Is Our Beer In Danger?


Our Stories November 8, 2012 2 Comments.

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As some know, InBev bought Anheuser-Busch in 2008. These details don’t necessarily matter when you’re picking up a 6-pack of your favorite beer, but when it starts affecting the quality of your product… people start noticing.
The cold hard facts:
• Beck’s used to come straight from Bremen, Germany, but it is now brewed in St. Louis – consumers have noticed a difference in taste, and we’re still paying the higher price for imports. (Watch out, other brands may have been moved as well.)
• The alcohol content of popular beers such as Budweiser, Stella Artois and Beck’s have been reduced from 5 percent to 4.8 percent. This may seem small, but your buzz is being affected.
• There is a difference in grains – InBev does not have a problem using broken grains, where old Anheuser-Busch only used whole grains.
• Original packaging has been replaced with smaller labels and thinner glass (to cut costs.)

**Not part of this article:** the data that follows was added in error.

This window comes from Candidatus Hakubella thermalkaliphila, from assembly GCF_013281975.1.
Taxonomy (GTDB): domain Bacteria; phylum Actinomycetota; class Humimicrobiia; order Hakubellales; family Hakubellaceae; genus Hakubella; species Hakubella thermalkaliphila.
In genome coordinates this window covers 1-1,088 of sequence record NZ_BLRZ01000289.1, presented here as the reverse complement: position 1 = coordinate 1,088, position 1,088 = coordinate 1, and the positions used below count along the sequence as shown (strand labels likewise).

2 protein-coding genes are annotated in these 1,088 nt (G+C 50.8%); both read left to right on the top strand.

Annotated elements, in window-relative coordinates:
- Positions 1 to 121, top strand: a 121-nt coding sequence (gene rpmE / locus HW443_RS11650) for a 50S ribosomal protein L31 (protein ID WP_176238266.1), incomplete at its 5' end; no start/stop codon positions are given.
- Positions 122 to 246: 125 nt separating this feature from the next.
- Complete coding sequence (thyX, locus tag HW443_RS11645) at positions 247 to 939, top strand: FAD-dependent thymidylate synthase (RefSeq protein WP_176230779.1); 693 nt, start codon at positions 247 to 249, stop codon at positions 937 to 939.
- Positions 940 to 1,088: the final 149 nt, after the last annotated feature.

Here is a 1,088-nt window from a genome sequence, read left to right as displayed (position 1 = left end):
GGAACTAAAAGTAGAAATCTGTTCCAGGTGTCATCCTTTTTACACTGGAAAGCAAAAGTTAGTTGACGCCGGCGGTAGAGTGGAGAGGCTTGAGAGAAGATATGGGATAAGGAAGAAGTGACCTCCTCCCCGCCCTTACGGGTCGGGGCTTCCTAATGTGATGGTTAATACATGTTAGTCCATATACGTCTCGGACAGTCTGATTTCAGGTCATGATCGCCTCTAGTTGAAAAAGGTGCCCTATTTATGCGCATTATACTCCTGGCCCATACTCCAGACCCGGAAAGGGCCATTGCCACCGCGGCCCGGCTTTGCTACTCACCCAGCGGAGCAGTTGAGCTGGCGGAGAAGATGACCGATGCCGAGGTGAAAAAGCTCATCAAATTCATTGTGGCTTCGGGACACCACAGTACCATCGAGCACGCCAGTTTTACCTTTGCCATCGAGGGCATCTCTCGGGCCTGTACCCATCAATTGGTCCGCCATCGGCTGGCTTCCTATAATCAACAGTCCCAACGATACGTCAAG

• Not long after the merger, many breweries were closed including a 227-year-old brewery in Manchester, U.K. and a brewery in the Belgian Village of Hoegaarden. Clearly there is limited regard to tradition.
• Approximately 1,400 people have been laid off since the merger, probably a result of brewery closings.

AB InBev has responded to accusations (namely from Businessweek), by denying any changes in the recipe (for Budweiser or Beck’s), and saying that they’ve made no changes to the hops used for Beck’s. On the other hand, consumers have noticed a difference in taste across many of InBev’s brands, so clearly something is different. We have heard from both sides, but we want to know what our readers think – have you noticed a difference in your favorite AB InBev beers over the last 4 years?

 

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2 thoughts on “Is Our Beer In Danger?

  1. Matt

    Very interesting article! I don’t drink any of these beers but it has opened my eyes and I’ll make sure to pay more attention to the specifics of my favorite brews.

    As for the difference in taste, it could very well come from the change in water. If their water supply has changed (From Bremen to St. Louis) there is a good chance the flavor has changed, even if it is as subtle as it can get.

    I’d be very disappointed if one of my favorite beers changed a detail that affected the taste or quality.

  2. Pingback: Does Budweiser Water Down Their Beer? | Drinking in America

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